The two companies established AFF at the end of 2001 to market block butter, spreads and aerosol cream products in the UK.
Fonterra Chief Financial Officer Jonathan Mason said the joint venture had been successful but that it no longer gelled with the company’s long term strategy.
Mason said Fonterra is now focused on developing the business outside of Europe in Asia/AME, Australia and New Zealand, and Latin America.
The company will continue to license the Anchor brand to Arla but Arla now has a license giving it full rights to the Anchor brand for all dairy categories in the UK and for packet butter and aerosol cream in Europe.
Commenting on the business move, Arla Foods UK chief executive, Peter Lauritzen, said: “Anchor is a very strong, successful, brand in the UK and it is a good business in which to invest.” Currently Anchor makes yearly retail sales totaling £86m.
Lauritzen went on to say that buying the remaining stake in AFF is logical step for Arla to help take the brand forward and develop it further in the UK.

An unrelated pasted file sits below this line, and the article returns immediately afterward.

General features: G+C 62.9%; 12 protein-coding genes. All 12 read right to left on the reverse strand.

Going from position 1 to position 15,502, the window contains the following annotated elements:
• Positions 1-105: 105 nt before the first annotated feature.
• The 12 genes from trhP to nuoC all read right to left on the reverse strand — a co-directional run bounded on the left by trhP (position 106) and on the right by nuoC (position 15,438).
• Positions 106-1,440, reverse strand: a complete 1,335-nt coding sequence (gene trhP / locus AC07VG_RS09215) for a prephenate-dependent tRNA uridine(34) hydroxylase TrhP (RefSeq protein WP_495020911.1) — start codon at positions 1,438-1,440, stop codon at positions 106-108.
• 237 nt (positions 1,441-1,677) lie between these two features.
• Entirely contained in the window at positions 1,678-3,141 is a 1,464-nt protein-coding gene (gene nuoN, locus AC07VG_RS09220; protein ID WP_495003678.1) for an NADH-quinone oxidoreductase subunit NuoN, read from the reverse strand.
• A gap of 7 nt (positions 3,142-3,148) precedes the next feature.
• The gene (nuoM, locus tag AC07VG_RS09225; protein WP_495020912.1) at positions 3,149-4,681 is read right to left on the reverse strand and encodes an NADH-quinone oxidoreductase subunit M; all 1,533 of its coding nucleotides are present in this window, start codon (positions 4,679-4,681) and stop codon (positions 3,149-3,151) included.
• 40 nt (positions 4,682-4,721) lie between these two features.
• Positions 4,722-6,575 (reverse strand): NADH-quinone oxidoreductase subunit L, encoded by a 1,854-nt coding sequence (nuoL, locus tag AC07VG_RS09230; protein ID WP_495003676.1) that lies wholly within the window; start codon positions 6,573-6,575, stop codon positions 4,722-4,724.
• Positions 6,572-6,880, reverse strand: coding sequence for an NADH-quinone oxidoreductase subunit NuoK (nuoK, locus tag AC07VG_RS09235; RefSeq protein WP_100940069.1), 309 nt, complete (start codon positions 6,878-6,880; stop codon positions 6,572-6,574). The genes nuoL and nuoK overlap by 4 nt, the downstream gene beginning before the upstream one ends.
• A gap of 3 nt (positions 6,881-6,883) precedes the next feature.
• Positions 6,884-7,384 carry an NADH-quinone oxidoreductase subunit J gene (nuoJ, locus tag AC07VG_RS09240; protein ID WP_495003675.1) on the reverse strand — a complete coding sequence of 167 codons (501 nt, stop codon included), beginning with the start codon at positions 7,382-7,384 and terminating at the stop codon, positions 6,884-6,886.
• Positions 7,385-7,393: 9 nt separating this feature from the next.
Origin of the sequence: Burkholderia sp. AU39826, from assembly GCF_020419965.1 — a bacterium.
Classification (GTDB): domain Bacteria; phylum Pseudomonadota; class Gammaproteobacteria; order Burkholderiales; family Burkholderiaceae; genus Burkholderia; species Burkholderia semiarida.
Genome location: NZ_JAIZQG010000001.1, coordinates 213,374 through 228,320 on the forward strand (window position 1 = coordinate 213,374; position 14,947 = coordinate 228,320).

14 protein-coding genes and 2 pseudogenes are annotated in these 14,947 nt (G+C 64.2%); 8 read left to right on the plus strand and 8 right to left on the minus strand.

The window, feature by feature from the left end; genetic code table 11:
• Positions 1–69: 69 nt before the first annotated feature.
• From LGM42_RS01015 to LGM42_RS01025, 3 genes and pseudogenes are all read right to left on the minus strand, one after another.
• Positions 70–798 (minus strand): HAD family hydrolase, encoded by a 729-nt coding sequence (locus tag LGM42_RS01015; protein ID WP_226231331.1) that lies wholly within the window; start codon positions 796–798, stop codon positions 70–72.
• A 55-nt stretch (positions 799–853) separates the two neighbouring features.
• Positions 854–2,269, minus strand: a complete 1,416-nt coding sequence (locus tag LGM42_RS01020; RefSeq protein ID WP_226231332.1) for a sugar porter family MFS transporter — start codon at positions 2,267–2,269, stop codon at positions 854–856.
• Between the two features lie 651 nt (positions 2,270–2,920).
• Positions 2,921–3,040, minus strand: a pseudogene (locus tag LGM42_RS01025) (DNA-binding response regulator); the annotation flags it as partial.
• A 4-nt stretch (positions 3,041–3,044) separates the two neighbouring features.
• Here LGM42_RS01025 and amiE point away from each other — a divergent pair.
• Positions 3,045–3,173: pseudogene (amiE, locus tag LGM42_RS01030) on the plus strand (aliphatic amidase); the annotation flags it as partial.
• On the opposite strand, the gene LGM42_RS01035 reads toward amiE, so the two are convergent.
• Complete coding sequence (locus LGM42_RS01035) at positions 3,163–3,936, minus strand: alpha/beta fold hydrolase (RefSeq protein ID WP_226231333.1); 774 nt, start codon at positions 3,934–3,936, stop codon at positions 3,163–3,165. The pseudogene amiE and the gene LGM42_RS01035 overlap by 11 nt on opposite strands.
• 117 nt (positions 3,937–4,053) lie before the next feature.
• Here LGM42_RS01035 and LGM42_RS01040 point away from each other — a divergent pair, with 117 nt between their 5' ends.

As part of the agreement between the two dairies, Arla will continue to be supplied with Fonterra bulk butter for the Anchor brand and its own label products in the UK.
The transaction value of the deal was not disclosed but Mason said the sale of the stake in AFF would have a positive impact on the Fonterra balance sheet.
Purchase of the remaining stake in AFF follows the announcement from Arla earlier this week that it plans to build a one billion litre milk processing plant near London. The Scandinavian dairy company said the facility will be the largest and most technologically advanced of its kind in the world. It said the investment was about building up the UK business for the next generation.